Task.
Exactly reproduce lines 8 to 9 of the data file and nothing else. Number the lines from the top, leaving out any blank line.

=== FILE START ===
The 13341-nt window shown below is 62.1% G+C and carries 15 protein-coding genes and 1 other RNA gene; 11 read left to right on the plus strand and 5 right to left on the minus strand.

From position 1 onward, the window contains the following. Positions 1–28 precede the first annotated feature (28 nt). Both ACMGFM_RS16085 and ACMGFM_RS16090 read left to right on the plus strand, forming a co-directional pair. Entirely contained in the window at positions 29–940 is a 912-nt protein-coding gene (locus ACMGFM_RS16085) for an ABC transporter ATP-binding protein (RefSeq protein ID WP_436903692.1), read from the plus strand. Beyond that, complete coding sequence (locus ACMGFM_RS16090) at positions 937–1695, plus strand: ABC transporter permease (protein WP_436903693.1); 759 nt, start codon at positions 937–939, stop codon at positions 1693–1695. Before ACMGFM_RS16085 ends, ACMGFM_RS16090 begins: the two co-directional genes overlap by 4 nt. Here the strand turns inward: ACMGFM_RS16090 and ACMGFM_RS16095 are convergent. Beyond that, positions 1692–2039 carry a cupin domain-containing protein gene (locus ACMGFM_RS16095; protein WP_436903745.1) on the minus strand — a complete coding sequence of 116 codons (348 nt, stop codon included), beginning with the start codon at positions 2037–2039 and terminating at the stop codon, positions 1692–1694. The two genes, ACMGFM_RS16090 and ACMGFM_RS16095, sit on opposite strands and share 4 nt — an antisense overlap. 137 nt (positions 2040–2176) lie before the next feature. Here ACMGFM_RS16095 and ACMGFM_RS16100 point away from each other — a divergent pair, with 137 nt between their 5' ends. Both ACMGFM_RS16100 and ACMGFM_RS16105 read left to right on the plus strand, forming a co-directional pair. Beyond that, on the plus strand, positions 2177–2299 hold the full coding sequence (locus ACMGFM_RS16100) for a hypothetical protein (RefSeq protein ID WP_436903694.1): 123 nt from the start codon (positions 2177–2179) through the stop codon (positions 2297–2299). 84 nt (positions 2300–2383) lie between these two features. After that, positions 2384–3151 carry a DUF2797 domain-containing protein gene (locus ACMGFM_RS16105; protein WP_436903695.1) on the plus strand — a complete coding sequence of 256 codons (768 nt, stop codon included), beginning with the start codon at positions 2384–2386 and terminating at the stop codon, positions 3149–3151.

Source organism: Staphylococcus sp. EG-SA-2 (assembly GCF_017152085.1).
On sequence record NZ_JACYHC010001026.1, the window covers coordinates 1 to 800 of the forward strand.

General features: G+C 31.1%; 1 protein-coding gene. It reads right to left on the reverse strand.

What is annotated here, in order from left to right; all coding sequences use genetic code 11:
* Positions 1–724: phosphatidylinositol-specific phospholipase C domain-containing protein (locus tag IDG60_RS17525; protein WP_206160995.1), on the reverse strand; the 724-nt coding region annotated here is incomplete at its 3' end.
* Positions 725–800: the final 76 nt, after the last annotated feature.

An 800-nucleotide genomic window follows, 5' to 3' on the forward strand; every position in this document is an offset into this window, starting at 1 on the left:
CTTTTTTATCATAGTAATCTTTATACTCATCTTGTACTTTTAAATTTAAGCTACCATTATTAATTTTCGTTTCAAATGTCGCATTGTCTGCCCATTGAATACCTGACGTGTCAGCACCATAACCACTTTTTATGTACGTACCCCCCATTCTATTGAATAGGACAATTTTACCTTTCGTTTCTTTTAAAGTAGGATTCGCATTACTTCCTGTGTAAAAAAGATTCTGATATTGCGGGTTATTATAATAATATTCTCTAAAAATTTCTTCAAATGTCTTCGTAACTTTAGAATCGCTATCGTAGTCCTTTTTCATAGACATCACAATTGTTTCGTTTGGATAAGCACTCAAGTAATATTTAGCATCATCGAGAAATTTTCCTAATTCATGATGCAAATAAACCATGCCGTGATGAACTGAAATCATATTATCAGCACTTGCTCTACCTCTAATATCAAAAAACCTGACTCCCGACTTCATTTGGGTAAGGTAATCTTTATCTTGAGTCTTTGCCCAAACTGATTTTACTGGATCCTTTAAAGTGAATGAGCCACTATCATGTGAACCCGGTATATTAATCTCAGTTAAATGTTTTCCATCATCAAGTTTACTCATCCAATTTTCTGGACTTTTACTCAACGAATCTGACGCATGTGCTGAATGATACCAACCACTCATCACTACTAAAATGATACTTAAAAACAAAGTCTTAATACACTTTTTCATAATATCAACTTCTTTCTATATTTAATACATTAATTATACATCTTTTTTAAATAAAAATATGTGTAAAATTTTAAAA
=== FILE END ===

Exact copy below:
* Positions 725–800: the final 76 nt, after the last annotated feature.

An 800-nucleotide genomic window follows, 5' to 3' on the forward strand; every position in this document is an offset into this window, starting at 1 on the left: